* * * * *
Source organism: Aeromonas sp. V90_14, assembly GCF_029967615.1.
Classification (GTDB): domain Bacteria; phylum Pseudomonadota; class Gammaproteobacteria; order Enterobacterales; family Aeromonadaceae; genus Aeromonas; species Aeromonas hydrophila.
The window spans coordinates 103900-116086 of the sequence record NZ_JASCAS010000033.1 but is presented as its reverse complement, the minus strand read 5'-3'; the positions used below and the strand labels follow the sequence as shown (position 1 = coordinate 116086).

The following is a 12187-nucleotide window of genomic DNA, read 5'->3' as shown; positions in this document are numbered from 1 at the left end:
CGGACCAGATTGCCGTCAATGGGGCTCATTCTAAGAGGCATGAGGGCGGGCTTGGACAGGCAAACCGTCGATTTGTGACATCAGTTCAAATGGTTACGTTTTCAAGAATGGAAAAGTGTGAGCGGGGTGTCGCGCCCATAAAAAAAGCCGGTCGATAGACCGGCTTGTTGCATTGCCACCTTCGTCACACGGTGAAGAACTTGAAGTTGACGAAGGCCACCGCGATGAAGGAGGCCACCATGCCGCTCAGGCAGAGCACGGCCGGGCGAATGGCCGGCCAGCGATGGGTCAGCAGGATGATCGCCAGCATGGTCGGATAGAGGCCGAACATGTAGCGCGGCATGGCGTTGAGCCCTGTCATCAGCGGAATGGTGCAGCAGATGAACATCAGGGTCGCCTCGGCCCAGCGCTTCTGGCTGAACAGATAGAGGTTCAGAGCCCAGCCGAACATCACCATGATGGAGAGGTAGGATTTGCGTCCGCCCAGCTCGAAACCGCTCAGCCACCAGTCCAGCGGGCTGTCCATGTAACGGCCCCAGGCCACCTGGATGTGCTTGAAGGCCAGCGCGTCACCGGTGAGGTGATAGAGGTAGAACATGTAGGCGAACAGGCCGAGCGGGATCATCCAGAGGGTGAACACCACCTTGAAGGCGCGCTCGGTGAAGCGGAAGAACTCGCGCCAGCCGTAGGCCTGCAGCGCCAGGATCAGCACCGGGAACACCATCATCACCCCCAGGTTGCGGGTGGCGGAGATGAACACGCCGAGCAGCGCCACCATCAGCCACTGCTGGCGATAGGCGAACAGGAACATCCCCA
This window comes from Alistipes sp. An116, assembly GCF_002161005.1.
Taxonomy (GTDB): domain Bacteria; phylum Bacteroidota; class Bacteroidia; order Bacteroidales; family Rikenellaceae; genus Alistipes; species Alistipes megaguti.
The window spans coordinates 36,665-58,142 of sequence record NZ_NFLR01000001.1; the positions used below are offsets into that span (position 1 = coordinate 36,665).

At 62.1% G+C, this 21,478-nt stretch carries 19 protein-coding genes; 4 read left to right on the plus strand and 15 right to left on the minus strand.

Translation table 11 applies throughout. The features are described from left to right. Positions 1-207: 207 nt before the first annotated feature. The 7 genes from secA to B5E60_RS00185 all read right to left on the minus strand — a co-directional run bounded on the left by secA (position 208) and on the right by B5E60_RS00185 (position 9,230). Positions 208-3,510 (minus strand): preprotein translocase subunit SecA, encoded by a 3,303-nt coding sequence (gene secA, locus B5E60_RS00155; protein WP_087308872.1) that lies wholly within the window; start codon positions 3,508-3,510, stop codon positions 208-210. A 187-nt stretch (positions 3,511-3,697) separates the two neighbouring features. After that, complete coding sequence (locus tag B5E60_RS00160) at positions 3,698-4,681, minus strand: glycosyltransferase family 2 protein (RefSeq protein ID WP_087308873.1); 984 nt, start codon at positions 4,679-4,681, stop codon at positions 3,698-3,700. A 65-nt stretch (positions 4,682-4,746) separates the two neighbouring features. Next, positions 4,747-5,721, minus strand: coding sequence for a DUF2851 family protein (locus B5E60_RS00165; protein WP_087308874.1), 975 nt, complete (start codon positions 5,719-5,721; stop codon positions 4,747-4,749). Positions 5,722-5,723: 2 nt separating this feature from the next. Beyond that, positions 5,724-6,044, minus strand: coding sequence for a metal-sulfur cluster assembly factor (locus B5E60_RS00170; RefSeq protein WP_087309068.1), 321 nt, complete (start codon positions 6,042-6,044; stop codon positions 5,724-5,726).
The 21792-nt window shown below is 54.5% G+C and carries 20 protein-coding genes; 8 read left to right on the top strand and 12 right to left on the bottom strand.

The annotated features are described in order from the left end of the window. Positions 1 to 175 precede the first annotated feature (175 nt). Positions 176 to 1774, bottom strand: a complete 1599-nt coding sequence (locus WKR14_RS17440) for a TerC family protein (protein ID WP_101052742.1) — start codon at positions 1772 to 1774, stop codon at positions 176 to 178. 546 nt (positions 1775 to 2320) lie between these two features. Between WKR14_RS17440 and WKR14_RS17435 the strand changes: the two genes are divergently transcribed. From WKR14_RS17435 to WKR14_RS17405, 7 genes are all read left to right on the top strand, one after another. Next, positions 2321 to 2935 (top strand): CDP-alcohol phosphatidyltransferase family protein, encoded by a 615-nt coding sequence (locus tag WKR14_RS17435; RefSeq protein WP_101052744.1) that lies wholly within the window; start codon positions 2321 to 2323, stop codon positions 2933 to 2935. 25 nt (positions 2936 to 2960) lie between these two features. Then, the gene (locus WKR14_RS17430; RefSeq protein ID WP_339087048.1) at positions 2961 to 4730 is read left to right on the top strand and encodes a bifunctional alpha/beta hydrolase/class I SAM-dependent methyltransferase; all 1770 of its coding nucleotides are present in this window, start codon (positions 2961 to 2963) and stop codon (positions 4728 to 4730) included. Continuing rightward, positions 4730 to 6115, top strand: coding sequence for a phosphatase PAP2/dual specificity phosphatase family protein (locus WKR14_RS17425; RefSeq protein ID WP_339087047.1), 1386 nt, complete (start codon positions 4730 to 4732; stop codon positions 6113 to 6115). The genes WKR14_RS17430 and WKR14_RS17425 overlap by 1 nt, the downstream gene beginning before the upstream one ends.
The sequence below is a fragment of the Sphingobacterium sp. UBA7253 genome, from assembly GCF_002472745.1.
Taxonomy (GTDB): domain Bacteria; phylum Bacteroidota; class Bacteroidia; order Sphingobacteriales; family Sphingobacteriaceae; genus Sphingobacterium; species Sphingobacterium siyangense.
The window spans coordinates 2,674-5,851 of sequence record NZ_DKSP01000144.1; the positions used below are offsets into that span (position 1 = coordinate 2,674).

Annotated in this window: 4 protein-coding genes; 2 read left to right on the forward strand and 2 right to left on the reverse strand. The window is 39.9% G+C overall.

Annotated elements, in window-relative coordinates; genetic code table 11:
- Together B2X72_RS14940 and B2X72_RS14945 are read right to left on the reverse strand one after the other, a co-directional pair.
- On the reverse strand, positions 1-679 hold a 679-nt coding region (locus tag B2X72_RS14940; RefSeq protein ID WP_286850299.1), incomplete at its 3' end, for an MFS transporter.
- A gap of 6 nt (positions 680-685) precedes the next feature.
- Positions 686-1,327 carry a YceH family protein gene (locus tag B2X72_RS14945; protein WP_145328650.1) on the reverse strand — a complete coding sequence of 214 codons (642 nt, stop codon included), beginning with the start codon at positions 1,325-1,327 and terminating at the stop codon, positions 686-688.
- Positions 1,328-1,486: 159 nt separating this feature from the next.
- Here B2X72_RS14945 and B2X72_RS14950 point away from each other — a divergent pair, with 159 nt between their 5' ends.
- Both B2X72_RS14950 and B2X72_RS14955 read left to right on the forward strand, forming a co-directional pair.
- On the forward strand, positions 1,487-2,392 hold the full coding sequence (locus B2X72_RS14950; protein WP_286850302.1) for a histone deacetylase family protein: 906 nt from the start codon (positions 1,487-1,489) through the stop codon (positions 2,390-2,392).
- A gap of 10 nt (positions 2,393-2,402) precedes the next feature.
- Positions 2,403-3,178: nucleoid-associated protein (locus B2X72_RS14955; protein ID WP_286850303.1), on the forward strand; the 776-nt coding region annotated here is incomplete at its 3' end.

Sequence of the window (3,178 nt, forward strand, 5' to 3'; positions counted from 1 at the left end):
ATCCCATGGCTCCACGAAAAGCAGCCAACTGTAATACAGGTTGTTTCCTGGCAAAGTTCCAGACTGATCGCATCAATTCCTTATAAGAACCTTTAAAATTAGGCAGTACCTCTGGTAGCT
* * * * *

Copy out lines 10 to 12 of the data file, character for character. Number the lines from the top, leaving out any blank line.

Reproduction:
Translation table 11 applies throughout. The features are described from left to right. Positions 1-207: 207 nt before the first annotated feature. The 7 genes from secA to B5E60_RS00185 all read right to left on the minus strand — a co-directional run bounded on the left by secA (position 208) and on the right by B5E60_RS00185 (position 9,230). Positions 208-3,510 (minus strand): preprotein translocase subunit SecA, encoded by a 3,303-nt coding sequence (gene secA, locus B5E60_RS00155; protein WP_087308872.1) that lies wholly within the window; start codon positions 3,508-3,510, stop codon positions 208-210. A 187-nt stretch (positions 3,511-3,697) separates the two neighbouring features. After that, complete coding sequence (locus tag B5E60_RS00160) at positions 3,698-4,681, minus strand: glycosyltransferase family 2 protein (RefSeq protein ID WP_087308873.1); 984 nt, start codon at positions 4,679-4,681, stop codon at positions 3,698-3,700. A 65-nt stretch (positions 4,682-4,746) separates the two neighbouring features. Next, positions 4,747-5,721, minus strand: coding sequence for a DUF2851 family protein (locus B5E60_RS00165; protein WP_087308874.1), 975 nt, complete (start codon positions 5,719-5,721; stop codon positions 4,747-4,749). Positions 5,722-5,723: 2 nt separating this feature from the next. Beyond that, positions 5,724-6,044, minus strand: coding sequence for a metal-sulfur cluster assembly factor (locus B5E60_RS00170; RefSeq protein WP_087309068.1), 321 nt, complete (start codon positions 6,042-6,044; stop codon positions 5,724-5,726).
The 21792-nt window shown below is 54.5% G+C and carries 20 protein-coding genes; 8 read left to right on the top strand and 12 right to left on the bottom strand.

The annotated features are described in order from the left end of the window. Positions 1 to 175 precede the first annotated feature (175 nt). Positions 176 to 1774, bottom strand: a complete 1599-nt coding sequence (locus WKR14_RS17440) for a TerC family protein (protein ID WP_101052742.1) — start codon at positions 1772 to 1774, stop codon at positions 176 to 178. 546 nt (positions 1775 to 2320) lie between these two features. Between WKR14_RS17440 and WKR14_RS17435 the strand changes: the two genes are divergently transcribed. From WKR14_RS17435 to WKR14_RS17405, 7 genes are all read left to right on the top strand, one after another. Next, positions 2321 to 2935 (top strand): CDP-alcohol phosphatidyltransferase family protein, encoded by a 615-nt coding sequence (locus tag WKR14_RS17435; RefSeq protein WP_101052744.1) that lies wholly within the window; start codon positions 2321 to 2323, stop codon positions 2933 to 2935. 25 nt (positions 2936 to 2960) lie between these two features. Then, the gene (locus WKR14_RS17430; RefSeq protein ID WP_339087048.1) at positions 2961 to 4730 is read left to right on the top strand and encodes a bifunctional alpha/beta hydrolase/class I SAM-dependent methyltransferase; all 1770 of its coding nucleotides are present in this window, start codon (positions 2961 to 2963) and stop codon (positions 4728 to 4730) included. Continuing rightward, positions 4730 to 6115, top strand: coding sequence for a phosphatase PAP2/dual specificity phosphatase family protein (locus WKR14_RS17425; RefSeq protein ID WP_339087047.1), 1386 nt, complete (start codon positions 4730 to 4732; stop codon positions 6113 to 6115). The genes WKR14_RS17430 and WKR14_RS17425 overlap by 1 nt, the downstream gene beginning before the upstream one ends.